Desktops, Drivers and Other Stuff

Over the last couple of weeks I’ve spent some time switching back and forward between Xfce (my preferred Desktop Environment) and KDE. I once ran KDE almost exclusively but for various reasons I’ve been using Xfce for the last couple of years.

One of the reasons was the frequency of KDE to lock up. It would just stop running. I have long suspected it was a graphics problem but had no proof. I have  a nVidia GT240 video card and had been using the open source nouveau driver. After a recent lock up I was forcing a shutdown when the screen filled with nouveau errors. Although I prefer to use open source drivers where possible I decided to install the nvidia drivers from RPMFusion using Korora’s PharLap application.

All went well with the installation and it did solve the lock up problems. Doing a bit of research I found an old bug which has been kept current. As far as I can see there has been no action on it. Anyhow problem solved and now I have working Xfce and KDE desktops and can and do switch between them as I feel like it.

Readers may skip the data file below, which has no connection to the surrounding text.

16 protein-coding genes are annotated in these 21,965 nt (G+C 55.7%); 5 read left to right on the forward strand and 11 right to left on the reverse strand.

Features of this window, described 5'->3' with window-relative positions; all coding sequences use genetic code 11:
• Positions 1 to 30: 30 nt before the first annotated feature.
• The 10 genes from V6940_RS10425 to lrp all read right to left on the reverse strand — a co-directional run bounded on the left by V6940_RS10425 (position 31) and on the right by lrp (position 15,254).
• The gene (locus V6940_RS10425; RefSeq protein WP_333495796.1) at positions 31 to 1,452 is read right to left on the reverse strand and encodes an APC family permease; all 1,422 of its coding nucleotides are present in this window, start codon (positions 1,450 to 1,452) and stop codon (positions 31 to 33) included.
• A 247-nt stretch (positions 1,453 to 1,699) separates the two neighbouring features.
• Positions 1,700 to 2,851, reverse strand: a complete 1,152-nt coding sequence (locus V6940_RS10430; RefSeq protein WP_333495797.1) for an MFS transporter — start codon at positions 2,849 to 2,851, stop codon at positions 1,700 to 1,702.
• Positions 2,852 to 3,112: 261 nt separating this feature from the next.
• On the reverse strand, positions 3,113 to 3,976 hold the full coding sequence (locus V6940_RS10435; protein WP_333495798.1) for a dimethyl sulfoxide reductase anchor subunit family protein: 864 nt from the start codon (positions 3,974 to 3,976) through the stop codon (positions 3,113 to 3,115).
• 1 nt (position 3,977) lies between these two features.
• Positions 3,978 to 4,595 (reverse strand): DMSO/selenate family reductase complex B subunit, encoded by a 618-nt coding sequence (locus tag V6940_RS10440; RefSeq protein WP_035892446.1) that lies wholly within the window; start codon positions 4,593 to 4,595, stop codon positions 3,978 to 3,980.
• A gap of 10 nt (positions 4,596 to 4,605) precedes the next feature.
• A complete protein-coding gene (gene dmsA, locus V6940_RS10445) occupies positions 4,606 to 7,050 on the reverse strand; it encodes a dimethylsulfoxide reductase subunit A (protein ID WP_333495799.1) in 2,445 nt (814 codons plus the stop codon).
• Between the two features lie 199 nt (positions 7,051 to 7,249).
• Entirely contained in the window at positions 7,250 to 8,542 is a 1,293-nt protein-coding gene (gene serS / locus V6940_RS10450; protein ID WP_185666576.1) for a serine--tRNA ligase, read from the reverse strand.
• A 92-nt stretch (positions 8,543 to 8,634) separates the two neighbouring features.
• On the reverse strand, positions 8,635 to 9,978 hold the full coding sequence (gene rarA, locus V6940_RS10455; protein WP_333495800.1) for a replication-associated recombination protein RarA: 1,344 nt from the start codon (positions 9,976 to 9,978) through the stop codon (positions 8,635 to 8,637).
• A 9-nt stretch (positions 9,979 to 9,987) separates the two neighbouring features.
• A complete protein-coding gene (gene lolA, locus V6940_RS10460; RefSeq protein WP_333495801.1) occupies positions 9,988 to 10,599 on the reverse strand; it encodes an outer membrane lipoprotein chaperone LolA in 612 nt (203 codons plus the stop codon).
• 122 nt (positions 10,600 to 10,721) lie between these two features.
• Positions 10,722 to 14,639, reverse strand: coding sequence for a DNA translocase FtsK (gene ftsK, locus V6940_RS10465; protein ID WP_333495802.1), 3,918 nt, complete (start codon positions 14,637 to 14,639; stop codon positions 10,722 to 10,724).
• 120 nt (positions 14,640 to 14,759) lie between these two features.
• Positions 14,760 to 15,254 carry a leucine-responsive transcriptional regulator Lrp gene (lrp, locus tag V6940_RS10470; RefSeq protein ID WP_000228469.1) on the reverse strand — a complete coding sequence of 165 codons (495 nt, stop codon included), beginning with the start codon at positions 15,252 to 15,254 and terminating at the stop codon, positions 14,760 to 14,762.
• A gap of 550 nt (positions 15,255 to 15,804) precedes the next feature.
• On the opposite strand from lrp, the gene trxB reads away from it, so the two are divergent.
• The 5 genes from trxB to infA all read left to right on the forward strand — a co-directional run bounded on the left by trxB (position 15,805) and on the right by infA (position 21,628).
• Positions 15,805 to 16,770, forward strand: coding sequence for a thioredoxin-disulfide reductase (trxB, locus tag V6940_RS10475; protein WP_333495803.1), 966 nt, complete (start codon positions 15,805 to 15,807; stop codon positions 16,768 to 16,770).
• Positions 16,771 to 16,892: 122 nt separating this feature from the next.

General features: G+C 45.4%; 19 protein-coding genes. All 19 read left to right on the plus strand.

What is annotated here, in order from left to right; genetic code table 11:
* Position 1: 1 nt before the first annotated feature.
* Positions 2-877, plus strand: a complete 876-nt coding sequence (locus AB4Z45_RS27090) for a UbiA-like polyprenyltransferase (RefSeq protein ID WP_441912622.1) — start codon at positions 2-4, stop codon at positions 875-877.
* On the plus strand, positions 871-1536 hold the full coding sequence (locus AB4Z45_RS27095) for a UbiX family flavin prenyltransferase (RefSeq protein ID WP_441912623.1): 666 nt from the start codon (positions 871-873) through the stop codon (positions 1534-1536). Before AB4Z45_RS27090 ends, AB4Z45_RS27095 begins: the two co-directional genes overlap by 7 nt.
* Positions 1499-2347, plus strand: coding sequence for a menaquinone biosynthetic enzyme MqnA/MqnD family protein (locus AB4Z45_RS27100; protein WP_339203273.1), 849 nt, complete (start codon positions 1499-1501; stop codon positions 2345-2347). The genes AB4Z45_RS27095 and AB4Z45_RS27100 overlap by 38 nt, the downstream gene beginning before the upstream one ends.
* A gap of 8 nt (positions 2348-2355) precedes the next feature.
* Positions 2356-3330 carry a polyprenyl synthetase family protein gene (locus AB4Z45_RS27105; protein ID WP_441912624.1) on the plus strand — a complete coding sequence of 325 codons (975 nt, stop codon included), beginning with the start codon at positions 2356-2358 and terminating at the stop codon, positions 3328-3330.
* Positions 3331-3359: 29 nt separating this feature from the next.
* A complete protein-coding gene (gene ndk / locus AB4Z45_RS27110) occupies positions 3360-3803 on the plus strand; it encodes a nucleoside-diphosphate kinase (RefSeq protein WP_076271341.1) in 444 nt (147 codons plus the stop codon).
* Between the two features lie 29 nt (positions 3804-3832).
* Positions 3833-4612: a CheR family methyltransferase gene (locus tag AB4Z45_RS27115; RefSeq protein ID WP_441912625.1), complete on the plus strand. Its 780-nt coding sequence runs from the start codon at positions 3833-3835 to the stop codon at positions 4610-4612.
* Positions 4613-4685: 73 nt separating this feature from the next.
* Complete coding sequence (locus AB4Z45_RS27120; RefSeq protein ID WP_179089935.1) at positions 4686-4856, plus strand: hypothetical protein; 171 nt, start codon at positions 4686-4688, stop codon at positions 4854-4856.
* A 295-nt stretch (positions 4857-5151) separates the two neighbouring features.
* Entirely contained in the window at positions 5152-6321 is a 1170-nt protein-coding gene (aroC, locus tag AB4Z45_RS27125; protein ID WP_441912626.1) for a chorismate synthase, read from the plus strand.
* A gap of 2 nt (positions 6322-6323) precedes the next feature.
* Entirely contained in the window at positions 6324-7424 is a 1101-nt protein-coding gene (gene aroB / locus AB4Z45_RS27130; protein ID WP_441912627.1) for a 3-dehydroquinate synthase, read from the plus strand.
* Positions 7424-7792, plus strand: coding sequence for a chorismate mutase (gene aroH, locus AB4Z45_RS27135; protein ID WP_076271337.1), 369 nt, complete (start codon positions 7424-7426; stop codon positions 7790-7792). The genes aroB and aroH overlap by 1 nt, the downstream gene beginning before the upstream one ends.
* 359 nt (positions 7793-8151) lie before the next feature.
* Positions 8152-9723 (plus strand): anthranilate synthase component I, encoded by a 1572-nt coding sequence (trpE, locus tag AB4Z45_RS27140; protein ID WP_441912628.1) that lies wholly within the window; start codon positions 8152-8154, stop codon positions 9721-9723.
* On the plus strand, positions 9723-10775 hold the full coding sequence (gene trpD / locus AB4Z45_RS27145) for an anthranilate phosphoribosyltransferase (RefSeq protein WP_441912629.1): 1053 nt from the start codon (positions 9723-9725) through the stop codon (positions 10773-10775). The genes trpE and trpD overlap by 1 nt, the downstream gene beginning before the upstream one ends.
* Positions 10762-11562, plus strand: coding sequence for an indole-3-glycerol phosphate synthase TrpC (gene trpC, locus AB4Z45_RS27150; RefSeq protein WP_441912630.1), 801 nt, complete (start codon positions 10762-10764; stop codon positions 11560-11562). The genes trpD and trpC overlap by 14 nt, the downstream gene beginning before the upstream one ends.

Speaking of old bugs a long time I reported a problem with landscape printing and after much investigation by many people it was narrowed down to cups-filters and an update provided which fixed the problem. Now some months later those packages were updated and the problem returned. I commented on the bug and straight away another update was provided along with an apology. Well done Jiri Popelka. I tested and provided karma to the update so hopefully it is making its way through the update system now.